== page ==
You don’t have to be a digital marketing buff to have seen the acronym ‘SEO’ thrown around on a regular basis, to the point where it’s not often typed out in full anymore. No, it’s not the State Electoral Office or the Spanish Ornithological Society; SEO of course stands for ‘search engine optimisation’, a concept that has become one of the biggest digital marketing strategies of today.
The New Work Mindset is the latest report released by the Foundation for Young Australians (FYA), an organisation that focuses on empowering young people to build a better future. The report involved in-depth analysis of over 2.7 million job advertisements and grouped over 1000 occupations into seven major job clusters based on important skills, day-to-day tasks and working environment. In a nutshell, they are:
The realm of digital marketing encompasses all manner of skills, and the extent to which you use them can vary greatly depending on the position. However, any professional in this industry should have a broad understanding of the areas that underpin marketing on a digital platform. If you are a digital marketer or considering becoming one, here’s what you need as a basis for success in your career:
The veritable explosion of digitalism in the modern age is continually changing the world as we know it. That’s no secret, and the effects can be seen each and every day by browsing the web on your smartphone, sharing a post on social media or streaming a movie to your laptop. It’s no surprise, then, that the digital marketing industry has grown at a rapid rate and doesn’t look like stopping any time soon.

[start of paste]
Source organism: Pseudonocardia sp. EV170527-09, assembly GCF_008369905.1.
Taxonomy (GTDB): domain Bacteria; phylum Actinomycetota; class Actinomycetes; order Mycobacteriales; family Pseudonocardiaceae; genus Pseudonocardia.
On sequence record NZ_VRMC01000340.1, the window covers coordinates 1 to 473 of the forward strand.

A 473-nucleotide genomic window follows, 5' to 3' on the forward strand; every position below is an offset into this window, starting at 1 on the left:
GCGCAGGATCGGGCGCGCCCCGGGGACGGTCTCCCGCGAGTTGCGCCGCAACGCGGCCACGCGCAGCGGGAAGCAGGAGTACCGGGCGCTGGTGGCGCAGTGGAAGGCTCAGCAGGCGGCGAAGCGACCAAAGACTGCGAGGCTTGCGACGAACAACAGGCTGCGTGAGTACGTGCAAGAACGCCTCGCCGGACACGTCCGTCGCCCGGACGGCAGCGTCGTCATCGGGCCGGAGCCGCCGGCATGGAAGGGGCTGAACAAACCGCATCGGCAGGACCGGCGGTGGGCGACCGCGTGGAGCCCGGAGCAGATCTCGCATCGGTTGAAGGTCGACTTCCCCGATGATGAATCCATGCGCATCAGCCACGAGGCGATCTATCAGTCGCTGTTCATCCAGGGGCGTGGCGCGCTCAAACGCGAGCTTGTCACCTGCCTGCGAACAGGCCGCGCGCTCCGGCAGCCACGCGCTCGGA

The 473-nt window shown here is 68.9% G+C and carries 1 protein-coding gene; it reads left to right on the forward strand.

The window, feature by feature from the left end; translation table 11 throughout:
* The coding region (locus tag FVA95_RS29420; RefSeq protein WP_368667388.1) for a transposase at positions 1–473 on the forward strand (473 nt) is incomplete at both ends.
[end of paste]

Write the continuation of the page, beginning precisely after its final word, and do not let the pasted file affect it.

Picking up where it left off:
When you embark on a job hunt, you are basically participating in a competition between you and other applicants - often MANY other applicants. Your task is to show an organisation why YOU are the right person for the job, and your CV is often the first impression a recruiter gets of you. There’s no clear cut recipe for the perfect CV, but here are six mistakes that are seen all too commonly in the recruitment world.
Your LinkedIn profile is one of the first things seen by potential employers, contacts and other professionals. As such, creating the right impression is absolutely critical for your professional image.
Whether you knew things weren’t working out or it came completely out of the blue, it’s not easy to be shown the door. Job loss can send tremors throughout your life that affect your sense of identity, purpose, self-esteem, social circles and financial security. Despite everything, the way in which you respond to the hardship can help pave the way for future success.
Last week, our CEO attended an event held by Workible and Chandler Macleod called The Jobs Agenda. The purpose of the event was to open a discussion on the job market, unemployment rates among various groups and what can and should be done to improve people’s chances of getting the role or career they truly want. The event was well attended by senior representatives and executives from large corporates, private educators, recruiters and universities.
We all know how much of an impact social media has had in recent years, but its easy to forget how our online presence can affect our professional lives. Whether you currently have a job or are on the hunt for a new one, it’s important to recognise how social media can shape your career—for better or for worse.
Starting a new role at any level will always involve some form of induction, no matter what industry you operate in. It’s a given that you’ll need a little time to settle in and become accustomed to the processes and culture of the workplace, as each and every business differs from the next.
To some extent, this is inevitable. But are you relying too much on this on-the-job support and training?